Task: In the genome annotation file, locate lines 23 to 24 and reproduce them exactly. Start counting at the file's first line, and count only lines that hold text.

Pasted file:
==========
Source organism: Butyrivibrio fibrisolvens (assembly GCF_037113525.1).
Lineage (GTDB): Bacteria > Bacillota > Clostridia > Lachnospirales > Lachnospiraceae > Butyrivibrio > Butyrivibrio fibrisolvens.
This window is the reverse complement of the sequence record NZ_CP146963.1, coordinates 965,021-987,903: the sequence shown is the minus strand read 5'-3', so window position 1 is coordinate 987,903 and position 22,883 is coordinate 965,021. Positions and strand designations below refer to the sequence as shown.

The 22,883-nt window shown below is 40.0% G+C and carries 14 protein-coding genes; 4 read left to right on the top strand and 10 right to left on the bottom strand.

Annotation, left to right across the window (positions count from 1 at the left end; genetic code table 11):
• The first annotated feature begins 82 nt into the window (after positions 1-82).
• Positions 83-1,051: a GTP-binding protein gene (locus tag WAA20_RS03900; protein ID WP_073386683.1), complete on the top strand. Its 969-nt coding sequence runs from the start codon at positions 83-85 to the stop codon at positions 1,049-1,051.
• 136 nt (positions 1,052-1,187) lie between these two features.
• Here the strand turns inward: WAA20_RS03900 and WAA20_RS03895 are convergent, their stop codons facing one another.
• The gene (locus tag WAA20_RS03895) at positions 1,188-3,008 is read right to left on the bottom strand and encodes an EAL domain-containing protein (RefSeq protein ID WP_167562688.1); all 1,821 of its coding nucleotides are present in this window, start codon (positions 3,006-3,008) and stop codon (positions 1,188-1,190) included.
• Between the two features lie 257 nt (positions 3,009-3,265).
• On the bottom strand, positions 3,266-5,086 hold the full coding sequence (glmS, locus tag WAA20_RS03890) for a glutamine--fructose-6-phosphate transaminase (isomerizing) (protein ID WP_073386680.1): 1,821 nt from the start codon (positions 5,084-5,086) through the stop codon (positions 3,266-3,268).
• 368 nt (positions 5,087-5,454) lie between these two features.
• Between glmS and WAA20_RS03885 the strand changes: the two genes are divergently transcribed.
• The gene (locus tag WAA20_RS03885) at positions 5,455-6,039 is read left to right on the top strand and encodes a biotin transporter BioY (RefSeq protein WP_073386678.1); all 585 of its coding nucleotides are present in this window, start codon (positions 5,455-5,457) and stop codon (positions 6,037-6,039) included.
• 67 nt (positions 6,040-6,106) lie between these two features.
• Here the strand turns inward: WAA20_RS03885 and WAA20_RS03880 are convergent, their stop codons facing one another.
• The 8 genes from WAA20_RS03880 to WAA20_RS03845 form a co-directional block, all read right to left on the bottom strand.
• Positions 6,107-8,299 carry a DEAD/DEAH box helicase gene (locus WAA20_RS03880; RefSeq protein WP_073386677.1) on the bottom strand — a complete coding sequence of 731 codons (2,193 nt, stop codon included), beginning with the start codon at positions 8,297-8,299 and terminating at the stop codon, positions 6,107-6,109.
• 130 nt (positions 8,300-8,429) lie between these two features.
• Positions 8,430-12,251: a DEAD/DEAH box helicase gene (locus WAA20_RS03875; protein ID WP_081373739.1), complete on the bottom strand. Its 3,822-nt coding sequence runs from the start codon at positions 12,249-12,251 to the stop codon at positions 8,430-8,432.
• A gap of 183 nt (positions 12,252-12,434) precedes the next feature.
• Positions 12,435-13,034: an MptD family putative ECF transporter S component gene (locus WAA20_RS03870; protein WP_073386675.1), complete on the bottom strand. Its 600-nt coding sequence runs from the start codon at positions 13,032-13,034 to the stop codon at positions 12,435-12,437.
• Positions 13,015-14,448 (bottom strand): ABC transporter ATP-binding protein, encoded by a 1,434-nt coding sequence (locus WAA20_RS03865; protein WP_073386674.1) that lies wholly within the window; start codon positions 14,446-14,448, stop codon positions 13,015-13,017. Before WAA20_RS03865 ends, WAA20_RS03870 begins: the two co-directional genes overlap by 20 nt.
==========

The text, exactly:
• Positions 12,435-13,034: an MptD family putative ECF transporter S component gene (locus WAA20_RS03870; protein WP_073386675.1), complete on the bottom strand. Its 600-nt coding sequence runs from the start codon at positions 13,032-13,034 to the stop codon at positions 12,435-12,437.
• Positions 13,015-14,448 (bottom strand): ABC transporter ATP-binding protein, encoded by a 1,434-nt coding sequence (locus WAA20_RS03865; protein WP_073386674.1) that lies wholly within the window; start codon positions 14,446-14,448, stop codon positions 13,015-13,017. Before WAA20_RS03865 ends, WAA20_RS03870 begins: the two co-directional genes overlap by 20 nt.